Inter-state conflict is viewed as the number one global risk in terms of likelihood with water crisis such as shortages, floods and quality ranking as highest in terms of impact, according to the World Economic Forum's (WEF) annual survey.
The survey, published today ahead of the WEF's annual meeting in Davos next week, was conducted to prompt discussion on how these risks could be mitigated.
Almost 900 WEF members that took part in the 10th edition of the Global Risks 2015 survey. They rated the water crisis as the greatest risk facing the world. Other top risks alongside that and inter-state conflict are: spread of infectious diseases (2); weapons of mass destruction (3); and failure of climate changes adaptation (5).
The report assessed 28 global risks, grouping them into five categories (economic, environmental, societal, geopolitical and technological) and also considered the drivers of those risks in the form of 13 trends.
It identified the three risks that have intensified the most since 2014 in terms of likelihood and impact. These are conflict (with regional consequences), weapons of mass destruction and terrorist attacks.
Speaking at the report launch this morning at Bloomberg's European headquarters in London, WEF lead economist Margareta Drzeniek-Hanouz said: 'Twenty-five years after the fall of the Berlin Wall, the world again faces the risk of major conflict between states.
'However, today the means to wage such conflict, whether through cyber attack, competition for resources or sanctions and other economic tools, is broader than ever. Addressing all these possible triggers and seeking to return the world to a path of partnership, rather than competition, should be a priority for leaders as we enter 2015.'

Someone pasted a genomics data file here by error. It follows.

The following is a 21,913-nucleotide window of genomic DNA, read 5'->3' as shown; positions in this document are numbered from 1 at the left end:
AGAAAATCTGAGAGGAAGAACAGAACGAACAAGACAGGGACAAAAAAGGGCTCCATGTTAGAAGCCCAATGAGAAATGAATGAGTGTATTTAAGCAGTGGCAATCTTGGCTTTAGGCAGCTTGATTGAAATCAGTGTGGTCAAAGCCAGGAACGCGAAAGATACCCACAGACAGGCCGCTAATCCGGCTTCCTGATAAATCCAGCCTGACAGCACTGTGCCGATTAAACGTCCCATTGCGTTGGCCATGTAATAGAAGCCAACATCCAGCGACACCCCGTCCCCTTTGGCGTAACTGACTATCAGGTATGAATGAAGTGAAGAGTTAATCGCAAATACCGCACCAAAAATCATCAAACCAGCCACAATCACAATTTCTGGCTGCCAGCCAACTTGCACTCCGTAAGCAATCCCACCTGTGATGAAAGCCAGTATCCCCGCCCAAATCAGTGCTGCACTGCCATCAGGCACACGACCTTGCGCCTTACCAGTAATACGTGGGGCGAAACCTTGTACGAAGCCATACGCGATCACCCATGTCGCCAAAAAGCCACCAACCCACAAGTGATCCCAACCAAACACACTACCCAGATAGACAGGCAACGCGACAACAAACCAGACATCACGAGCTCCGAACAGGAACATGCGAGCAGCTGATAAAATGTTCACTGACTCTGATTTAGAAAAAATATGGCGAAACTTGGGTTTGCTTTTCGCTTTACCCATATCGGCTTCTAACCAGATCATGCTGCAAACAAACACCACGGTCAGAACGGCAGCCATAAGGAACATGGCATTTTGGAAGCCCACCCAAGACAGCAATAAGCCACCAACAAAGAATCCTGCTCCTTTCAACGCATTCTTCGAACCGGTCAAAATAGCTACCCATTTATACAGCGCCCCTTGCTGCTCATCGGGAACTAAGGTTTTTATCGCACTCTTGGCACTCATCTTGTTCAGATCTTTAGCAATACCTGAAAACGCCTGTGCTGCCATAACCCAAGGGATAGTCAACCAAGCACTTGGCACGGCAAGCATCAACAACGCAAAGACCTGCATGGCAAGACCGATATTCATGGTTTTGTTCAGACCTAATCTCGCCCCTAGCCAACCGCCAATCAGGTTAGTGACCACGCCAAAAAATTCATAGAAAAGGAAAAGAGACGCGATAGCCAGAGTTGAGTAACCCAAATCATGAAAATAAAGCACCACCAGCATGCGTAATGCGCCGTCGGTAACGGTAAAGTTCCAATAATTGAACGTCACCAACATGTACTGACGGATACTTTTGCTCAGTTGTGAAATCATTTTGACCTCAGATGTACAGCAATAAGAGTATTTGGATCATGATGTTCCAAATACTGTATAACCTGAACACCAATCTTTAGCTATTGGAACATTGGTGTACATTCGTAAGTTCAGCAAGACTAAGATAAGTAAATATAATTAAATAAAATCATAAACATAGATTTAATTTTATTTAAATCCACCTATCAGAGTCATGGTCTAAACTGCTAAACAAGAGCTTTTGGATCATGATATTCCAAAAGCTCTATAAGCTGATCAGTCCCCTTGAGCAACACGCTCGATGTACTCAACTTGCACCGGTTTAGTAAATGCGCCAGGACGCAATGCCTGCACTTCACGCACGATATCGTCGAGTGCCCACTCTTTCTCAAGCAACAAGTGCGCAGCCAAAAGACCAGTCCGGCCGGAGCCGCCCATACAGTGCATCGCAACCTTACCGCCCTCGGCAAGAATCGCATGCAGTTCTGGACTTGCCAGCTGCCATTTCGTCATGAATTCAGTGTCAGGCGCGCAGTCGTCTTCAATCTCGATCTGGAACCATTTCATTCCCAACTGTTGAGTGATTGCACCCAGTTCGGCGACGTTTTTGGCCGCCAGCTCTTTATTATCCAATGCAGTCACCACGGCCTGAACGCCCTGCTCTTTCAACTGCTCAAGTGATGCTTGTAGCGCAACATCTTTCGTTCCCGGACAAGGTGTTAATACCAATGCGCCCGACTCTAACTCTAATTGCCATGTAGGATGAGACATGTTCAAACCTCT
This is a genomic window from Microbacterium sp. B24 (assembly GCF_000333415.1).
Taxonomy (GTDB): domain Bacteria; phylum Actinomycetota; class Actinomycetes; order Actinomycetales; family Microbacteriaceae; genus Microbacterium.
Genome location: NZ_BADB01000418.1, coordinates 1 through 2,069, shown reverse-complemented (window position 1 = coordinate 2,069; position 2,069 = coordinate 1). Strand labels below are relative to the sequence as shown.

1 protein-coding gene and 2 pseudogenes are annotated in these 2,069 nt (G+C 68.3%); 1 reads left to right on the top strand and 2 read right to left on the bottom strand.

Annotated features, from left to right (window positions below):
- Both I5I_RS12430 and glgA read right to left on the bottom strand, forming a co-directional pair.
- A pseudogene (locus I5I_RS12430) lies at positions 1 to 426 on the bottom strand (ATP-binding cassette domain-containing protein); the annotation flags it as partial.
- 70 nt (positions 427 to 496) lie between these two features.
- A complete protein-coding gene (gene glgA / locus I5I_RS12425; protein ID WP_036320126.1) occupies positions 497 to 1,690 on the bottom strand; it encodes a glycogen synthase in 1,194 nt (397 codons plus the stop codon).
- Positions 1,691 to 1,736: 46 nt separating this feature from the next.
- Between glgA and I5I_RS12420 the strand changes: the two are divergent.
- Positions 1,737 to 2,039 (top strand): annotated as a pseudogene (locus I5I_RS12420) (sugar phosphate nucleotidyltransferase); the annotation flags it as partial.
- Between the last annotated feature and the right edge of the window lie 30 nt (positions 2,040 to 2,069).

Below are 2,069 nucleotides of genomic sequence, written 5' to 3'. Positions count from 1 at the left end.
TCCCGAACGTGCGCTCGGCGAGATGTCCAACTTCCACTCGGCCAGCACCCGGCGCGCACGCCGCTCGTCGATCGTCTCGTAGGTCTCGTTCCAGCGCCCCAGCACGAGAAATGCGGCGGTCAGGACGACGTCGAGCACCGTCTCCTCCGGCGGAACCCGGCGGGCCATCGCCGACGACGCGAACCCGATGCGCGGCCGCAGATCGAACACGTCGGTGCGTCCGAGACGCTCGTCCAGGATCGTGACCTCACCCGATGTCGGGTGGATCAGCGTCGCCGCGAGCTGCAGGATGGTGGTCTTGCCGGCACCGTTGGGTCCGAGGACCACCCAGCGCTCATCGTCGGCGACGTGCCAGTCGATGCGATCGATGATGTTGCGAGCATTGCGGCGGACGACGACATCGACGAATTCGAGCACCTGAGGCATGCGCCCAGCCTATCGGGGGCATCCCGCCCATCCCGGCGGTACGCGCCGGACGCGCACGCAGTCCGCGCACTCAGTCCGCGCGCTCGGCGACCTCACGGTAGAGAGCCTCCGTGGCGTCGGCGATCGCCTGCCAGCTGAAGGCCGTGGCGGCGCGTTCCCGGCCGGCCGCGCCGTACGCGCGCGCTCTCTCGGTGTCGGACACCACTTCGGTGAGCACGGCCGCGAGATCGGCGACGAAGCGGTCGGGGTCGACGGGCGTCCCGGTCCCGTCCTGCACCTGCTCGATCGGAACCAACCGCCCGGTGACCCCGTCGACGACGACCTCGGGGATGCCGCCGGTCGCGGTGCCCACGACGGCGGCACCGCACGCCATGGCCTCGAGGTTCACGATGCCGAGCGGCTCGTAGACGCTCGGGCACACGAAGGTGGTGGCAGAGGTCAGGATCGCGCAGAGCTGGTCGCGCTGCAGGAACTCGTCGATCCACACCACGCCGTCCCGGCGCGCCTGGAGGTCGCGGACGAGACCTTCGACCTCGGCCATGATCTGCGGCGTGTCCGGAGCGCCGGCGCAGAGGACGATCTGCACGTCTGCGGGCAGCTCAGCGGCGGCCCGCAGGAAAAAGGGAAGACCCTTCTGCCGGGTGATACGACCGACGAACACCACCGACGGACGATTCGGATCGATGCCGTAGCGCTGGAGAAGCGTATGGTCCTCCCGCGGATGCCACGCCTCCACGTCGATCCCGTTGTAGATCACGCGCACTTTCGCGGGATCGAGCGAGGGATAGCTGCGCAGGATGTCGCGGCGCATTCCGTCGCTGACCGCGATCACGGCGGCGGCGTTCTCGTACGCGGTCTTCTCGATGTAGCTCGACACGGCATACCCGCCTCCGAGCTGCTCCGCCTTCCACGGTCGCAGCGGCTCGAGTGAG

The report also noted that concerns remain over the world's ability to solve its most pressing societal issues, as societies are under threat from economic, environmental and geopolitical risks.
It said that the rapid rate of technological innovation, from synthetic biology to artificial intelligence, outpaced governance. Regulation is underdeveloped and creates new risks, but innovation is critical to global prosperity, it said.
Apart from assessing the likelihood and potential impact of these 28 global risks, the report examined the interconnections between risks. It analysed three specific cases: the interplay between geopolitics and economics; the risks related to rapid and unplanned urbanization in developing countries; and one on emerging technologies.
It said a better understanding of global risks and the interconnections between them was key to prompting discussion about how to prepare, mitigate and prevent them.